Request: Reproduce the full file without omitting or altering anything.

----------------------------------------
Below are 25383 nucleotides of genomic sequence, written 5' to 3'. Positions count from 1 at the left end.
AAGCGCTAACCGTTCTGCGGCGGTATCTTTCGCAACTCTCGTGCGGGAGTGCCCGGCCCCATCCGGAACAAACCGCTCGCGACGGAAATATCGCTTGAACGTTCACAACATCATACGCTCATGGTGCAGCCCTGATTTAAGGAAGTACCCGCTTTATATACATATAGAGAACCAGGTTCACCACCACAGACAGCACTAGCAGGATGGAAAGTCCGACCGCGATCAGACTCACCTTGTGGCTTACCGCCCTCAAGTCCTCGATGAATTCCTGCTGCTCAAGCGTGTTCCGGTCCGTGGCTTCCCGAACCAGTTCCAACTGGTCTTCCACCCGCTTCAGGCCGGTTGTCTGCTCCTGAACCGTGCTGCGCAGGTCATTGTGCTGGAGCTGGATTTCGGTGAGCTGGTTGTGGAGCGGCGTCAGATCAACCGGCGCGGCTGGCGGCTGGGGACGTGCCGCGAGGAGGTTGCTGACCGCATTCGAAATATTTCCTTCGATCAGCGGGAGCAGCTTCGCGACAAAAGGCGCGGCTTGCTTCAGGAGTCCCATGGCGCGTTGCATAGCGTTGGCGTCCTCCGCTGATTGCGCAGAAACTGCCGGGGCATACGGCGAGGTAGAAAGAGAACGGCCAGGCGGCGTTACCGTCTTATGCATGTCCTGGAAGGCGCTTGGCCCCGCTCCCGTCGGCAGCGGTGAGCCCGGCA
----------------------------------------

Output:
Below are 25383 nucleotides of genomic sequence, written 5' to 3'. Positions count from 1 at the left end.
AAGCGCTAACCGTTCTGCGGCGGTATCTTTCGCAACTCTCGTGCGGGAGTGCCCGGCCCCATCCGGAACAAACCGCTCGCGACGGAAATATCGCTTGAACGTTCACAACATCATACGCTCATGGTGCAGCCCTGATTTAAGGAAGTACCCGCTTTATATACATATAGAGAACCAGGTTCACCACCACAGACAGCACTAGCAGGATGGAAAGTCCGACCGCGATCAGACTCACCTTGTGGCTTACCGCCCTCAAGTCCTCGATGAATTCCTGCTGCTCAAGCGTGTTCCGGTCCGTGGCTTCCCGAACCAGTTCCAACTGGTCTTCCACCCGCTTCAGGCCGGTTGTCTGCTCCTGAACCGTGCTGCGCAGGTCATTGTGCTGGAGCTGGATTTCGGTGAGCTGGTTGTGGAGCGGCGTCAGATCAACCGGCGCGGCTGGCGGCTGGGGACGTGCCGCGAGGAGGTTGCTGACCGCATTCGAAATATTTCCTTCGATCAGCGGGAGCAGCTTCGCGACAAAAGGCGCGGCTTGCTTCAGGAGTCCCATGGCGCGTTGCATAGCGTTGGCGTCCTCCGCTGATTGCGCAGAAACTGCCGGGGCATACGGCGAGGTAGAAAGAGAACGGCCAGGCGGCGTTACCGTCTTATGCATGTCCTGGAAGGCGCTTGGCCCCGCTCCCGTCGGCAGCGGTGAGCCCGGCA